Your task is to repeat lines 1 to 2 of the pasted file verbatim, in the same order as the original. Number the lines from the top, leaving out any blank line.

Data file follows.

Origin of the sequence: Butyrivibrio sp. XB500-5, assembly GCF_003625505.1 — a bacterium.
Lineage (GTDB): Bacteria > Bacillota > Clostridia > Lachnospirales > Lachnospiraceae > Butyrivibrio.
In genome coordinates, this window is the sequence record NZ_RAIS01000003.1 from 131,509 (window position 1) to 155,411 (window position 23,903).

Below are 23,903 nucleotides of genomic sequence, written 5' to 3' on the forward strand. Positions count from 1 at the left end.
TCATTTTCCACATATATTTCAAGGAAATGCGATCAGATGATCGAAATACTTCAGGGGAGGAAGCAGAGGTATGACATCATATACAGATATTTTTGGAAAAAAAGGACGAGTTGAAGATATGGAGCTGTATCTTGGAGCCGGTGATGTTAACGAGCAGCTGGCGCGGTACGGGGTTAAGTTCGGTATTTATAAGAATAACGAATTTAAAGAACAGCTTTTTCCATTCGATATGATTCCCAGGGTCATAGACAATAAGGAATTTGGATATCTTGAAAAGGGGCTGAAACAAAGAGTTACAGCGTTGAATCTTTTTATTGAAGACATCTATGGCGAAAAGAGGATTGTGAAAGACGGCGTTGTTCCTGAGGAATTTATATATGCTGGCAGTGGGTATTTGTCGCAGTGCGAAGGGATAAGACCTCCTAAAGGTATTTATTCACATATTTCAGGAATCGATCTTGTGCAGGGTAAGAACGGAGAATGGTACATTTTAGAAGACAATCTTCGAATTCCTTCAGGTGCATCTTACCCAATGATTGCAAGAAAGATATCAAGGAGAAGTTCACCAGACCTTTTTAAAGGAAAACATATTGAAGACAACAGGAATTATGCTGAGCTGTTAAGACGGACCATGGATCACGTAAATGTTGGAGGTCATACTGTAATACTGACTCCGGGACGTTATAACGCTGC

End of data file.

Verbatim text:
Origin of the sequence: Butyrivibrio sp. XB500-5, assembly GCF_003625505.1 — a bacterium.
Lineage (GTDB): Bacteria > Bacillota > Clostridia > Lachnospirales > Lachnospiraceae > Butyrivibrio.